Cirelli also scored Tampa Bay’s first goal in Game 3. His goal in Game 4 marks the first time that the Lightning have scored first in the four games of this series.
8:20 p.m. ET
The game is 36 seconds old, and the Lightning are already on the board, taking a 1-0 lead on a goal by Anthony Cirelli.
Nazem Kadri is in and playing second-line center with Gabriel Landeskog and Valeri Nichushkin on his wings.
J.T. Compher slides down to third-line center, and Nicolas Aube-Kubel, who played 6:36 in Game 3, is scratched.
There was a bit of a wrinkle in the Corey Perry warmup routine for Game 4. The Tampa Bay forward was not the last one off the ice, which is tradition, heading for the dressing room tunnel just before Ondrej Palat. Also, his scoring attempt at the vacated Colorado goal was thwarted when his shot struck another puck and each slid wide of the posts. It wasn’t much of a hockey shot, but Perry may have a future in curling.
As was the case in Game 3, the pregame ceremony was completely over the top. The highlights, as always, were the national anthem rendition sung Sonya Bryson-Kirksey as well as the live rendition of “Thunder & Lightning” by Vo Williams and the home-ice video essay narrated by WWE star Titus O’Neal.
7:50 p.m. ET
Warmups for Game 4 are going on.
Nazem Kadri has taken the ice for the Avalanche and looks to make his debut in the Stanley Cup Final after missing the past three games with a hand injury.
Nikita Kucherov is on the ice the for the Lightning, but Brayden Point is absent as expected. Wednesday, Tampa Bay coach Jon Cooper said Point would be out for Game 4, but he is not ready to rule the forward out for the series.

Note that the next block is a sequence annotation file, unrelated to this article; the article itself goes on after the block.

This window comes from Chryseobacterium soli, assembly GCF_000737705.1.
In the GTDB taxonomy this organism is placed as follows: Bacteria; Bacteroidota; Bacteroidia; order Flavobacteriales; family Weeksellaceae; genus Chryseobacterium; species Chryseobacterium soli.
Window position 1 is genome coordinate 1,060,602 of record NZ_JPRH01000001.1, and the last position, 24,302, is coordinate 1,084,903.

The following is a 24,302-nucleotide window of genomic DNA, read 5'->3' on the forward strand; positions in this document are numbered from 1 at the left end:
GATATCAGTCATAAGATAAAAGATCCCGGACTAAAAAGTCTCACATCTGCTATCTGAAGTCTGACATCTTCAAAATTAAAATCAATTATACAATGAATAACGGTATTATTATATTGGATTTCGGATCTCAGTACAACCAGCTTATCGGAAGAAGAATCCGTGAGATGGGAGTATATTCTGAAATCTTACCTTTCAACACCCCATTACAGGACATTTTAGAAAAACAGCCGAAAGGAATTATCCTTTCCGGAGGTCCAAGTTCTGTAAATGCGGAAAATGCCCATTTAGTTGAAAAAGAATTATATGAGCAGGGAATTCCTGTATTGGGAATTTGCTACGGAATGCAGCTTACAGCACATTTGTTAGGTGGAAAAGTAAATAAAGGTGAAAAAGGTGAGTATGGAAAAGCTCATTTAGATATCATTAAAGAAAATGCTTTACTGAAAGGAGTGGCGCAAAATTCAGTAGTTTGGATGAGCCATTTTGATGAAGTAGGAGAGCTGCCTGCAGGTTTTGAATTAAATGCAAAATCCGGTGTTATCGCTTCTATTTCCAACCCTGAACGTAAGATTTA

Darcy Kuemper led the Avalanche out for warmups and remains the starter. There was some speculation that backup Pavel Francouz could get the start after coming in during Game 3. Kuemper allowed five goals on 22 shots.
Shoutout to DJ Shannon for an eclectic set of music to lead the crowd into warmups. There was no Clutch (boo), but a good mix of arena rock and hip hop and a bit of EDM.
7 p.m. ET
We’re a little more than an hour away from the start of Game 4, which is pivotal for each team.
If Colorado wins, it will have an opportunity to win the Stanley Cup on home ice in Game 5 at Ball Arena on Friday. If Tampa Bay can find a way to win, it has all the momentum after losing the first two games.
The Avalanche could get some help with forward Nazem Kadri possibly returning after missing the past four games after sustaining a hand injury on his first shift of Game 3 against the Edmonton Oilers in the Western Conference Final on June 4.
Kadri has 14 points (six goals, eight assists) in 13 games in the 2022 Stanley Cup Playoffs. He scored 87 points (28 goals, 59 assists) in 71 regular-season games.
For the Lightning, forward Nikita Kucherov is expected to play after leaving with an injury in the third period of Game 3. Forward Brayden Point, however, is likely to miss his second straight game.
It’s a perfect night for hockey in Tampa; although it is a bit warmer and more humid that this native New Englander would like. The fans, spilling out onto the sidewalk at the legendary Hattricks Bar nearby and packing the watch party outside the arena, are buoyed by their team’s showing in Game 3, which suggests another series comeback, like the one they made in the Eastern Conference Final, could be in the offing.
The Lightning fell behind the New York Rangers 2-0 in the series and 2-0 in Game 3 but prevailed in six games.
We’ll be back for warmups in a bit.